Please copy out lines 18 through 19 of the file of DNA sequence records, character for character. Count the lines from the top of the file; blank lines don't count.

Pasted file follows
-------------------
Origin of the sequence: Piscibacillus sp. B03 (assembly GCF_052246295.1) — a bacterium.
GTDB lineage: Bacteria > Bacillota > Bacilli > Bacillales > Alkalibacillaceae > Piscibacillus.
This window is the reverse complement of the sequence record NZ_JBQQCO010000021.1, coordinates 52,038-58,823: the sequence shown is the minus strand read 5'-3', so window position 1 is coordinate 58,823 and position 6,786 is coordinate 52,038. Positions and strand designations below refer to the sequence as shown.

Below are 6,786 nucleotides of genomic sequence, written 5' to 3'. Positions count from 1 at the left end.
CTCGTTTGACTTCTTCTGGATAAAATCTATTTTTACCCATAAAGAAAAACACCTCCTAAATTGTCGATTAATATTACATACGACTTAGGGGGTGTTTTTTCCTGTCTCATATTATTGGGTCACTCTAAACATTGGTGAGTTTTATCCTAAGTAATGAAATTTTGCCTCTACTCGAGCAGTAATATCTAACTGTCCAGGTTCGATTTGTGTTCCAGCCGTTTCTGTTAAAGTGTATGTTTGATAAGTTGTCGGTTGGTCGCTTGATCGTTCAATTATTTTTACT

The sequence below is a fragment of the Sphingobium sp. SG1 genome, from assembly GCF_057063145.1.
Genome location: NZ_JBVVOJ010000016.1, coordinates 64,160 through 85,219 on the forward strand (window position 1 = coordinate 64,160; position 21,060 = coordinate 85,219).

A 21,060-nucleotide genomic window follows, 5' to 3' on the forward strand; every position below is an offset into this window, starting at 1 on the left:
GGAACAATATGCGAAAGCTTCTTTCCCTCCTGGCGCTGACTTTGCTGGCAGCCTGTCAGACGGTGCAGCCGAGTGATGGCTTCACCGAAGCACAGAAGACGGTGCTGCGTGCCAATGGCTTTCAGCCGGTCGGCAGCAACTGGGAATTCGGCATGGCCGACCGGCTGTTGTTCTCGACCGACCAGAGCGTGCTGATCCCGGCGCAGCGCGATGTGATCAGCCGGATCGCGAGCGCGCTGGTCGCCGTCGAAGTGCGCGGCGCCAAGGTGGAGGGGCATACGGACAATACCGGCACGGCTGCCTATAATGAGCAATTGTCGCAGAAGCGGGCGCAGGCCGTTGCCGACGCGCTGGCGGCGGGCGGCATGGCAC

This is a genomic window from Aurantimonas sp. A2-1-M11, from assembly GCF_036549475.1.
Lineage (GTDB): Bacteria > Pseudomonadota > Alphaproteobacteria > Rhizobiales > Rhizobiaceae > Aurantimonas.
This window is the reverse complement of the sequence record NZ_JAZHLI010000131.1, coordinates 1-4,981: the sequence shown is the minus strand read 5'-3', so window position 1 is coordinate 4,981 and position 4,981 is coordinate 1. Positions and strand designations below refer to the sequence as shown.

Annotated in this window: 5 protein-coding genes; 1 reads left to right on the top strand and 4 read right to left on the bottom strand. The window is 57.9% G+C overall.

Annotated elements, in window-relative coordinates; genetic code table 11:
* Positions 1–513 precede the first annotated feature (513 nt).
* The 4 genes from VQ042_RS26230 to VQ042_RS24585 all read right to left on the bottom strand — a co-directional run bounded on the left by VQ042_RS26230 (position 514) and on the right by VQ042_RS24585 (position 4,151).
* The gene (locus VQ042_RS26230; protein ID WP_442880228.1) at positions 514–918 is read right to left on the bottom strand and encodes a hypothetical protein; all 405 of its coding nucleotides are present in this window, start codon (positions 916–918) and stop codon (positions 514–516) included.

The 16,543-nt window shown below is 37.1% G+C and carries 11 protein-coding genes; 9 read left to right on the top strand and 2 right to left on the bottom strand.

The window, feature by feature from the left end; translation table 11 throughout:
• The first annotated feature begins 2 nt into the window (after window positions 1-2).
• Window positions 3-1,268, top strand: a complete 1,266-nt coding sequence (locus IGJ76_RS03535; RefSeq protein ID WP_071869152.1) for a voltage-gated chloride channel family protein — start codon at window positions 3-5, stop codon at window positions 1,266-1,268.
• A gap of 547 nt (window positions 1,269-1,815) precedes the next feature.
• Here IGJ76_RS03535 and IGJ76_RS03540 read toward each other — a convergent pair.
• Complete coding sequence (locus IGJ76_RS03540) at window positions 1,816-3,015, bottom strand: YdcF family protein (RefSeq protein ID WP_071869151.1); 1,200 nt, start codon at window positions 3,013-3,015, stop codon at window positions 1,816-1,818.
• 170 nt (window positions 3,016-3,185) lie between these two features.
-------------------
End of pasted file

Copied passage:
The 16,543-nt window shown below is 37.1% G+C and carries 11 protein-coding genes; 9 read left to right on the top strand and 2 right to left on the bottom strand.

The window, feature by feature from the left end; translation table 11 throughout: